What Bernard does do is pull. He pulls harder then any animal I've ever seen in my short life. He pulls so hard I'm afraid something is going to pop. If we're moving a 1000 pound load up a hill and all the dogs have quit to catch their breath, I have to call Bernard's name and tell him WOAH or he'll keep driving forward kicking up snow behind him. It's really something to see.

He looks just like his 3 brothers minus the long legs. He's got all the body, just not the legs. One of the shortest dogs on the team, Bernard is compact and powerful.

What he lacks in leading ability he makes up for in pulling and kindness. It's not so much that he likes everyone. He likes everyone he likes. Johanna, the kids, and I are his favorite people. Strangers had better be willing to spend some time with him. He won't love you just because you ask him to. They've got to earn it. Bernard is often the dog I take berry picking or hiking in the off season. He's a mellow guy and a pleasure to be long as he likes you.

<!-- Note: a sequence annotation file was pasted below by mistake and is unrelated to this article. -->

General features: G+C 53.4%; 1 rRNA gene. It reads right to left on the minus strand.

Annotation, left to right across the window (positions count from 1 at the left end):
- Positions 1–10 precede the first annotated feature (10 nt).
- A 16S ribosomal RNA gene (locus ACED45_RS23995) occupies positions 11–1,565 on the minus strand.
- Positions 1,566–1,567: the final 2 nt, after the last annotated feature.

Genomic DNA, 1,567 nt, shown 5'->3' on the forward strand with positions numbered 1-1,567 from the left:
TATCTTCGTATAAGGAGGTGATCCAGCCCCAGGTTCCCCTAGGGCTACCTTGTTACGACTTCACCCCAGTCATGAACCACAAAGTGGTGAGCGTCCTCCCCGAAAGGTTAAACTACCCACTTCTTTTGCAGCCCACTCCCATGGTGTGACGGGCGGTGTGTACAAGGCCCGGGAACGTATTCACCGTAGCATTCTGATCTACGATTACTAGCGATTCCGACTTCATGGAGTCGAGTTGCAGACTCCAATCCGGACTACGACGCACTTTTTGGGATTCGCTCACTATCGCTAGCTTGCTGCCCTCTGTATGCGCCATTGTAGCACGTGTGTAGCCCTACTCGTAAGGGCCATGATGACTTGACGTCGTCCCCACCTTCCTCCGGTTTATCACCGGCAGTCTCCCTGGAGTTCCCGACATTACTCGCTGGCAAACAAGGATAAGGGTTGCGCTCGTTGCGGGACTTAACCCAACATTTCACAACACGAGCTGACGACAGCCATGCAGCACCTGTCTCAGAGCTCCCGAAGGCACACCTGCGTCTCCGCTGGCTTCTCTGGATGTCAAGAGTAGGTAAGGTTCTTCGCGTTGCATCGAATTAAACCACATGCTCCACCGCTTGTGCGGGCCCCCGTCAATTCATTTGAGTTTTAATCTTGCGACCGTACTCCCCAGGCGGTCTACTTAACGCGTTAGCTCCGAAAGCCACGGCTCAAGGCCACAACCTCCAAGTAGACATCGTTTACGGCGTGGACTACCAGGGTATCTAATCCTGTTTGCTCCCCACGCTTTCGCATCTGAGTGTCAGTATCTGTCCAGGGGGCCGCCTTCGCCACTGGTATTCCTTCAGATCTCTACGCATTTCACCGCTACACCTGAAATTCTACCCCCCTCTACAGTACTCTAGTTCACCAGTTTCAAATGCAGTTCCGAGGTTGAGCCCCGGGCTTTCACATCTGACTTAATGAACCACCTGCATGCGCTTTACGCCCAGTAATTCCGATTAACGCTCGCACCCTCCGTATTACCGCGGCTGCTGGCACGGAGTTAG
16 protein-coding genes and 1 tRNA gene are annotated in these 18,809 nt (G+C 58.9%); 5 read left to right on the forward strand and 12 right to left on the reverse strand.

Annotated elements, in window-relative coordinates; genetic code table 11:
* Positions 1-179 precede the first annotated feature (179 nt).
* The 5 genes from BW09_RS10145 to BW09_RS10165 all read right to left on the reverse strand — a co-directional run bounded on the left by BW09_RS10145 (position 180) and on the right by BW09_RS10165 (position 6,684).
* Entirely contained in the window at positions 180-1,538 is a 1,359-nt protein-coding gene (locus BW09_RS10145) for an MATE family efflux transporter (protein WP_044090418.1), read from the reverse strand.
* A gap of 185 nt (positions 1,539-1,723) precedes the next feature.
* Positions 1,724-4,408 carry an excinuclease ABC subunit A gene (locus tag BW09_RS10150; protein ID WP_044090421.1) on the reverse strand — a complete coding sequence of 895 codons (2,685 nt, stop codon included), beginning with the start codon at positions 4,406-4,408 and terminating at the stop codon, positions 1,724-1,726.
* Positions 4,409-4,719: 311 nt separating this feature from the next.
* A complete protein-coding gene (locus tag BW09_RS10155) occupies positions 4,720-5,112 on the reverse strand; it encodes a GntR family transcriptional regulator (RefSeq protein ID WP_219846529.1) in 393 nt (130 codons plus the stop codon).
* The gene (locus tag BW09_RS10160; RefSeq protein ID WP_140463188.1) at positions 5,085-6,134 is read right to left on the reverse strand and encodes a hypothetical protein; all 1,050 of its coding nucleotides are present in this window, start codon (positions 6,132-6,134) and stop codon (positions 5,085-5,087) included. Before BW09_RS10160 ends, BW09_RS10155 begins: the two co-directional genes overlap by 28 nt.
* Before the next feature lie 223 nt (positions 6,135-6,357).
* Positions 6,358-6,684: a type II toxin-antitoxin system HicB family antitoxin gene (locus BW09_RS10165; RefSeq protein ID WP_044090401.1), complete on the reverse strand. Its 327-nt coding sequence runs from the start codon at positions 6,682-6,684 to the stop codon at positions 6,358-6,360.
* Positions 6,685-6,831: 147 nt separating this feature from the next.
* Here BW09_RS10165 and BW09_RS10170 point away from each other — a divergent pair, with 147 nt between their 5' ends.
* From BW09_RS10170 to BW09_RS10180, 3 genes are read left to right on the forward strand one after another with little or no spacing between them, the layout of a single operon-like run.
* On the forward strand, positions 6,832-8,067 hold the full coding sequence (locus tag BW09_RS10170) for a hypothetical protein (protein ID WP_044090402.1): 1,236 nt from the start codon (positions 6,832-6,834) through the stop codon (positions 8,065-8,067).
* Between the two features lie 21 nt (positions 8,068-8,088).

He likes me and I'm happy to introduce my buddy Bernard.

Bernard (eyes open) on left next to his brother Bing. Difficult to tell them apart. Bernard is shorter and Bing has a bad ear.

Bernard and his pulk on a family berry picking trip. He looks so different without his big dark coat. He can easily pull 50 pounds across the bare ground. That's equal to 10 gallons of berries and a pack with water and snacks.

Sunday, November 11, 2007

Ocean Beauty Seafoods